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Valley Pathways Study Stakeholder Working Group Meeting 5

September 19-20, 2023

TVA and the UT Baker School for Public Policy and Public Affairs were pleased to welcome our Valley Pathways Study stakeholders to the fifth meeting of the Stakeholder Working Group on September 19-20, held at the Tennessee State University Business Incubation Center in downtown Nashville. Eighteen stakeholders attended the meeting (eleven in person and seven virtually) to provide feedback on the draft Roadmap Report. The meeting was also attended by representatives from TVA and the Baker School, as well as consultants on the project team.

Business center

The fifth Stakeholder Meeting was hosted at TSU’s Business Incubation Center.

Day 1

Laura Duncan, Senior Project Manager at TVA, welcomed the group and went through the project’s most recent list of accomplishments, including the coordination of TVA with the International Council for Local Environmental Initiatives (ICLEI) on pilot projects throughout the Valley. Additionally, since the last stakeholder meeting, the project team had completed modeling of all proposed pathways and drafted the initial Roadmap Report. The review of this draft report was the focus of this fifth stakeholder meeting. Before beginning the draft review, Jackie Kessler, Director of the TSU Business Incubation Center, introduced the Center’s mission and outlined how it is already partnering with organizations and groups across the Valley to help better train businesses to drive and capitalize upon the region’s decarbonization journey.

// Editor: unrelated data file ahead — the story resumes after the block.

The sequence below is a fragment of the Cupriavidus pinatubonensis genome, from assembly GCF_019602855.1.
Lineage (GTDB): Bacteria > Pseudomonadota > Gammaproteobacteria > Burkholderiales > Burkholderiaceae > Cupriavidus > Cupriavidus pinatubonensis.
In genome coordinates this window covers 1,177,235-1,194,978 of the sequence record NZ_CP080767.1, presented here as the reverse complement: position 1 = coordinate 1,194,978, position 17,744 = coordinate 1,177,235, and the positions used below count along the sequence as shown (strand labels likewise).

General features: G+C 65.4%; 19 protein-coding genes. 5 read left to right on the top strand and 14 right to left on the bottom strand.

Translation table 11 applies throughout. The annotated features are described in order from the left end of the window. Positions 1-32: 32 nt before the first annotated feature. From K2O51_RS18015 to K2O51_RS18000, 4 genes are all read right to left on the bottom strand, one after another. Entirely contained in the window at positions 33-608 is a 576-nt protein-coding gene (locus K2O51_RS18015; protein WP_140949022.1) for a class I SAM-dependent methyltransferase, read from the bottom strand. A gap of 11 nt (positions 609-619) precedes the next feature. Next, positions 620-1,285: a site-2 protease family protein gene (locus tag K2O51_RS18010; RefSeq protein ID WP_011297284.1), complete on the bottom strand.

Since the fourth stakeholder meeting held virtually at the end of August, stakeholder feedback was incorporated into the scenario modeling as well as the Roadmap Report structure. Among the feedback that was incorporated was a further discussion of the purpose of the Valley Pathways Study, how decarbonization will impact Valley residents, how the Valley could benefit from the energy transition, and how disadvantaged communities and other equity concerns would be addressed. Metrics were also developed to measure implementation progress, including economic factors, energy efficiency measures, equity indicators, total emissions reduced, and individual metrics such as vehicle miles travelled and housing stock.

After discussing the changes made to the report and the metrics developed, the project team walked stakeholders through the report outline and gave “homework assignments” to the group. Each breakout group was assigned a report section or focus, and stakeholders were asked to review their assigned sections before Day 2 of the meeting. On Day 2, they would be asked to meet with their groups, compare notes, and present a consolidated set of feedback for their assigned section.